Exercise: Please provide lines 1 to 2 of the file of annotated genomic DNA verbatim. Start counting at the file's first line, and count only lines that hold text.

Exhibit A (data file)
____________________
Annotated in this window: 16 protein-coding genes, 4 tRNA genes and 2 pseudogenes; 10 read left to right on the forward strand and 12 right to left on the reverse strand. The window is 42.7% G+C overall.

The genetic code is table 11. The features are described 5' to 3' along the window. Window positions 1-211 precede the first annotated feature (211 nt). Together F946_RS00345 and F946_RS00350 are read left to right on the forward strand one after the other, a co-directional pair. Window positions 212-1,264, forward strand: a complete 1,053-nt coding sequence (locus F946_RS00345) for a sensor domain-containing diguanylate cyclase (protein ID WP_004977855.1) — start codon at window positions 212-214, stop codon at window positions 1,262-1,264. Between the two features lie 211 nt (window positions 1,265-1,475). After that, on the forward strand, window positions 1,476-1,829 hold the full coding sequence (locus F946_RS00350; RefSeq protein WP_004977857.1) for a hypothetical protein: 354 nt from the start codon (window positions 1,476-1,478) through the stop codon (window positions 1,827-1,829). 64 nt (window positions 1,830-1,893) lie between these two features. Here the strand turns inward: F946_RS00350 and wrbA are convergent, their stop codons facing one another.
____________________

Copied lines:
Annotated in this window: 16 protein-coding genes, 4 tRNA genes and 2 pseudogenes; 10 read left to right on the forward strand and 12 right to left on the reverse strand. The window is 42.7% G+C overall.

The genetic code is table 11. The features are described 5' to 3' along the window. Window positions 1-211 precede the first annotated feature (211 nt). Together F946_RS00345 and F946_RS00350 are read left to right on the forward strand one after the other, a co-directional pair. Window positions 212-1,264, forward strand: a complete 1,053-nt coding sequence (locus F946_RS00345) for a sensor domain-containing diguanylate cyclase (protein ID WP_004977855.1) — start codon at window positions 212-214, stop codon at window positions 1,262-1,264. Between the two features lie 211 nt (window positions 1,265-1,475). After that, on the forward strand, window positions 1,476-1,829 hold the full coding sequence (locus F946_RS00350; RefSeq protein WP_004977857.1) for a hypothetical protein: 354 nt from the start codon (window positions 1,476-1,478) through the stop codon (window positions 1,827-1,829). 64 nt (window positions 1,830-1,893) lie between these two features. Here the strand turns inward: F946_RS00350 and wrbA are convergent, their stop codons facing one another.